A few days after the U.S. Supreme Court effectively legalized same-sex marriage across the country, Portsmouth held its first Pride parade.


The month began with a state budget stalemate. Talks between Gov. Maggie Hassan and Republican legislators broke down in June, when Hassan vetoed the budget passed by the Legislature. Instead of a new budget taking effect on July 1, a six-month continuing resolution funded state services as Hassan and legislators went back to the negotiating table.

In Portsmouth, the Prescott Park Arts Festival became a hot topic at city council meetings as some South End residents complained that the park’s programming was too noisy. Festival supporters worried that a small minority might limit the festival’s offerings — and the city’s cultural vibrancy.

In Dover, city officials approved plans for a new $86 million combined high school and career technical center.


In locations throughout the state, including Hampton Beach, “Free the Nipple” protests drew attention to what protestors said are outdated laws and attitudes about public female toplessness.

Somersworth city councilors passed an anti-panhandling ordinance, and, later Rochester officials passed a similar measure.

In Portsmouth, a group began lobbying efforts to establish a ferry service between Portsmouth and Provincetown, Mass. And a judge ruled that former Portsmouth police officer Aaron Goodwin would not receive a nearly $2.7 million inheritance from the estate of Geraldine Webber. The case prompted calls for reform in the city’s police department.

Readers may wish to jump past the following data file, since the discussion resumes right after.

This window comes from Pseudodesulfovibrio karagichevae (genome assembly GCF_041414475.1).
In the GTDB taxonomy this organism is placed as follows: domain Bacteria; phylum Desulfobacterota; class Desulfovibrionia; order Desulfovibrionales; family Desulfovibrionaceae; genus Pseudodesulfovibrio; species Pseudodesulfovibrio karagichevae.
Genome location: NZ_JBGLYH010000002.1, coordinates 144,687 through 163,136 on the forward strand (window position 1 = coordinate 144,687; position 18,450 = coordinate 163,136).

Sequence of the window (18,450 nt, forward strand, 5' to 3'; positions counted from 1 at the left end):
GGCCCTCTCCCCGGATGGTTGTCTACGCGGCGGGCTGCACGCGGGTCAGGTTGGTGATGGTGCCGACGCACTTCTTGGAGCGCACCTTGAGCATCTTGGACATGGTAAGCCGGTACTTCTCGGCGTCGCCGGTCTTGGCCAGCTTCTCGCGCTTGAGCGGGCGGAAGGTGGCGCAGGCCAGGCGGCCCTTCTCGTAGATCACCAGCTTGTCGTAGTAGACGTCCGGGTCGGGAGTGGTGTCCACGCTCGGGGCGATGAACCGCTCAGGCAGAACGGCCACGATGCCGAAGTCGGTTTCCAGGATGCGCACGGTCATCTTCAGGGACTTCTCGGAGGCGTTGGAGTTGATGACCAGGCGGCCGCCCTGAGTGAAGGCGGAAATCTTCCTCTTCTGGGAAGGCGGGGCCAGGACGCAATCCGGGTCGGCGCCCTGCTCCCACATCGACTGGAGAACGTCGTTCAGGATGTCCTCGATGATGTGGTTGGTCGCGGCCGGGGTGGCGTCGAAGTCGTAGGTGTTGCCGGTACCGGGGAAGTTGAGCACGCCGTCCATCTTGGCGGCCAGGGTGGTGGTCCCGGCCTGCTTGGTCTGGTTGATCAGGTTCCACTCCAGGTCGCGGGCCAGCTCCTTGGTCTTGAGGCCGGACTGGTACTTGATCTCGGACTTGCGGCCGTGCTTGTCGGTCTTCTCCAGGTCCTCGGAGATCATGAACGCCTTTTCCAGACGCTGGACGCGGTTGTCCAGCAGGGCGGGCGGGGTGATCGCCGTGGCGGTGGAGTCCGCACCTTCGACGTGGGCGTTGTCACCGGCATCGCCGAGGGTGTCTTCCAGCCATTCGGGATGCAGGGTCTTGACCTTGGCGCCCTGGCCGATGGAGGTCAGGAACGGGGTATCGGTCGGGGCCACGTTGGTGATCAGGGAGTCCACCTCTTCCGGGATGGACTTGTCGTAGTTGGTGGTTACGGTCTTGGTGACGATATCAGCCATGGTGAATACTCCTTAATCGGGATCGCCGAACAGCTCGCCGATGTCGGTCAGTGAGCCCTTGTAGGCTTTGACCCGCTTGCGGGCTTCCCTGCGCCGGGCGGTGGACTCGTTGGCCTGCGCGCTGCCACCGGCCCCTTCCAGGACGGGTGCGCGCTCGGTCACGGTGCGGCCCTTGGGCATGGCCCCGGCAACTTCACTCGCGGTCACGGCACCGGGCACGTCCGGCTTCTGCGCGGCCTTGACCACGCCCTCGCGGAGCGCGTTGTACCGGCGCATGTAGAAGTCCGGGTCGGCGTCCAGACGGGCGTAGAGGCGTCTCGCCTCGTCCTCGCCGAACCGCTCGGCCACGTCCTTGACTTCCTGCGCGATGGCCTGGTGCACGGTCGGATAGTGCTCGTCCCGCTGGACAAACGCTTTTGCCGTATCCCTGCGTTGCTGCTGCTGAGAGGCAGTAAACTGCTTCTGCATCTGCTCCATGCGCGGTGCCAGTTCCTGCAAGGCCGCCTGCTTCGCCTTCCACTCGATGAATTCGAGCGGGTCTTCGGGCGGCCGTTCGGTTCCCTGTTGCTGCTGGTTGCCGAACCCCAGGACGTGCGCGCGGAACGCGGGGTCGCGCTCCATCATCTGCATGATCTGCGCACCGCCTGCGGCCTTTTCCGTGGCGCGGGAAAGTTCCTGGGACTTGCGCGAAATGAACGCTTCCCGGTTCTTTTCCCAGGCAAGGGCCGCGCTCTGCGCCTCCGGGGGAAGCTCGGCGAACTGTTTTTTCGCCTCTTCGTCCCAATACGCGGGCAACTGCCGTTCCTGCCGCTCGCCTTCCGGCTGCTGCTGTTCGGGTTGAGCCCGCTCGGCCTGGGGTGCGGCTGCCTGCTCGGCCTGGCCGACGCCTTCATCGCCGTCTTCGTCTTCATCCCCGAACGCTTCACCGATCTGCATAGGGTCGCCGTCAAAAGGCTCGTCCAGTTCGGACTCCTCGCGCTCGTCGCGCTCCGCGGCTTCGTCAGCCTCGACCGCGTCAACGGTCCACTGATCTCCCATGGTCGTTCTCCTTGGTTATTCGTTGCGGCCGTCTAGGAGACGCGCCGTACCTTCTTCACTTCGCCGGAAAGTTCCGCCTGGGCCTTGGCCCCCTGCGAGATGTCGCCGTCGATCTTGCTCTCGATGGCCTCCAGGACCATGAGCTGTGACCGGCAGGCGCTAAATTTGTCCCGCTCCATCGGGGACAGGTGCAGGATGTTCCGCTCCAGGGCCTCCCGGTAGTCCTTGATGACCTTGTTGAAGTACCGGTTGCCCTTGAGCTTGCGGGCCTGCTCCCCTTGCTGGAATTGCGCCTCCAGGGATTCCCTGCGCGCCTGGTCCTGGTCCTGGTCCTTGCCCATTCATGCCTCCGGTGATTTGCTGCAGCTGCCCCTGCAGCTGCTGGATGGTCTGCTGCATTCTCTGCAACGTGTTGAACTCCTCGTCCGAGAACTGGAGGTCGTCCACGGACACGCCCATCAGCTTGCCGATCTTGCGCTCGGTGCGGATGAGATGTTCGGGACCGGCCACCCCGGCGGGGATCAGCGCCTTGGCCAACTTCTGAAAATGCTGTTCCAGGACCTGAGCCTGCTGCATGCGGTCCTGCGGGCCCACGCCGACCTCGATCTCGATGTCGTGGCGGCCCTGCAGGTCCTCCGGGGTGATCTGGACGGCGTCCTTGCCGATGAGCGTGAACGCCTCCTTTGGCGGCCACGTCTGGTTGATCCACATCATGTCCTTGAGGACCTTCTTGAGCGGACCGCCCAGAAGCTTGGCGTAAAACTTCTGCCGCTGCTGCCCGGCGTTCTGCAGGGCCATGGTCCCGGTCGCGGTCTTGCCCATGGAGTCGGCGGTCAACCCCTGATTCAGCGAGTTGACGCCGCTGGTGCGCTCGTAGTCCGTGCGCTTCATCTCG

Dover filed a lawsuit against the state, alleging that a New Hampshire law effectively shortchanged the city nearly $14 million in education funding since 2008.


State lawmakers reached a budget deal after months of negotiations.

Portsmouth police chief Stephan DuBois announced his resignation on Sept. 28. U.S. Air Force officials agreed to treat three wells at Pease International Tradeport that are contaminated with perflourochemicals (PFCs). And Portsmouth officials passed an ordinance that allowed Uber and other ride-sharing services to operate in the city so long as drivers provide proof of insurance and pass city-mandated background checks.


This month, Uber driver Stephanie Franz of Deerfield was cited by Portsmouth police for driving without complying with the city’s registration requirements.

In Somersworth, city officials shelved plans for a teen curfew ordinance.

In Rochester, the overdose death of 17-year-old Eve Tarney once again drew attention to the region’s opioid epidemic.

In North Hampton, the community mourned the sudden death of police officer Pete Cormier, who died of a heart attack.


Municipal elections brought in new city councilors in Portsmouth, Dover, Somersworth, and Rochester.

The state’s Department of Health and Human Services began accepting applications for its medical marijuana program, three years after state legislators legalized medical marijuana.

An agreement between state regulators and three Seacoast communities paved the way for Sea-3 to expand its liquid propane operation in Newington.

In Somersworth, the General Electric plant that has been a fixture of the city’s downtown for 70 years was sold to Aclara Technologies.


A four-alarm fire struck the Portsmouth Gas Light Co. on Dec. 9. Throughout the month, businesses in the city have hosted fundraisers for Gas Light employees who were out of work.

In Dover, long-time school board member Doris Grady retired. In Exeter, school officials announced that dances at the high school would be canceled indefinitely due to concerns about inappropriate student behavior.